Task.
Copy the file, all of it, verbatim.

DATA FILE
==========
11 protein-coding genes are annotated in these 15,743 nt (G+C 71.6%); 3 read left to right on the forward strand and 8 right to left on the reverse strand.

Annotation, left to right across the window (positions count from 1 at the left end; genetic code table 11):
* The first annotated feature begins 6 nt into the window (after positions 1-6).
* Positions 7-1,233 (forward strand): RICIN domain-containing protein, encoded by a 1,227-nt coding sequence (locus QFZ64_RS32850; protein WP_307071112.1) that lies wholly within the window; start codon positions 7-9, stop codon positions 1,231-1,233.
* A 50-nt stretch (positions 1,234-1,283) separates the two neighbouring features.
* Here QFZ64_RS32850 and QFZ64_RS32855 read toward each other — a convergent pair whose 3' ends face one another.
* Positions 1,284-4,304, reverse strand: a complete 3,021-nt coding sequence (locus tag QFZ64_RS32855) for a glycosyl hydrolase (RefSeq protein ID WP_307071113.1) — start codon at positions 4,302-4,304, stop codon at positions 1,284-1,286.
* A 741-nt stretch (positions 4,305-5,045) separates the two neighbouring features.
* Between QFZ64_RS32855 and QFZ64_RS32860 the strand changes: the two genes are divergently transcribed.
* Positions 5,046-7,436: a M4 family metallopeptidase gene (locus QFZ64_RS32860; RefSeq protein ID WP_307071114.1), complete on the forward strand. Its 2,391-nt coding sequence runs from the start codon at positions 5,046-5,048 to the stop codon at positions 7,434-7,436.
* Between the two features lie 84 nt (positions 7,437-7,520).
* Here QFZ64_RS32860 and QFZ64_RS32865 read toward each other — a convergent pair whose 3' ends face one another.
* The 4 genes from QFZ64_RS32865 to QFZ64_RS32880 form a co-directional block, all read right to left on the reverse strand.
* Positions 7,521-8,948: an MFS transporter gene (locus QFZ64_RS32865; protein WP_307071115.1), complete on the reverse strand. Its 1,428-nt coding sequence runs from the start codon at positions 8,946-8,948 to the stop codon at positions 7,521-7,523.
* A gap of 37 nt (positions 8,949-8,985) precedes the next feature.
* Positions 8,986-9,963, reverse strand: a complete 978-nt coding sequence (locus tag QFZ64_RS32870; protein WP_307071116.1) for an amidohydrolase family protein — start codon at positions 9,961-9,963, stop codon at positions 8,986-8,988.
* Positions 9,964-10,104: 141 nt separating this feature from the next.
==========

11 protein-coding genes are annotated in these 15,743 nt (G+C 71.6%); 3 read left to right on the forward strand and 8 right to left on the reverse strand.

Annotation, left to right across the window (positions count from 1 at the left end; genetic code table 11):
* The first annotated feature begins 6 nt into the window (after positions 1-6).
* Positions 7-1,233 (forward strand): RICIN domain-containing protein, encoded by a 1,227-nt coding sequence (locus QFZ64_RS32850; protein WP_307071112.1) that lies wholly within the window; start codon positions 7-9, stop codon positions 1,231-1,233.
* A 50-nt stretch (positions 1,234-1,283) separates the two neighbouring features.
* Here QFZ64_RS32850 and QFZ64_RS32855 read toward each other — a convergent pair whose 3' ends face one another.
* Positions 1,284-4,304, reverse strand: a complete 3,021-nt coding sequence (locus tag QFZ64_RS32855) for a glycosyl hydrolase (RefSeq protein ID WP_307071113.1) — start codon at positions 4,302-4,304, stop codon at positions 1,284-1,286.
* A 741-nt stretch (positions 4,305-5,045) separates the two neighbouring features.
* Between QFZ64_RS32855 and QFZ64_RS32860 the strand changes: the two genes are divergently transcribed.
* Positions 5,046-7,436: a M4 family metallopeptidase gene (locus QFZ64_RS32860; RefSeq protein ID WP_307071114.1), complete on the forward strand. Its 2,391-nt coding sequence runs from the start codon at positions 5,046-5,048 to the stop codon at positions 7,434-7,436.
* Between the two features lie 84 nt (positions 7,437-7,520).
* Here QFZ64_RS32860 and QFZ64_RS32865 read toward each other — a convergent pair whose 3' ends face one another.
* The 4 genes from QFZ64_RS32865 to QFZ64_RS32880 form a co-directional block, all read right to left on the reverse strand.
* Positions 7,521-8,948: an MFS transporter gene (locus QFZ64_RS32865; protein WP_307071115.1), complete on the reverse strand. Its 1,428-nt coding sequence runs from the start codon at positions 8,946-8,948 to the stop codon at positions 7,521-7,523.
* A gap of 37 nt (positions 8,949-8,985) precedes the next feature.
* Positions 8,986-9,963, reverse strand: a complete 978-nt coding sequence (locus tag QFZ64_RS32870; protein WP_307071116.1) for an amidohydrolase family protein — start codon at positions 9,961-9,963, stop codon at positions 8,986-8,988.
* Positions 9,964-10,104: 141 nt separating this feature from the next.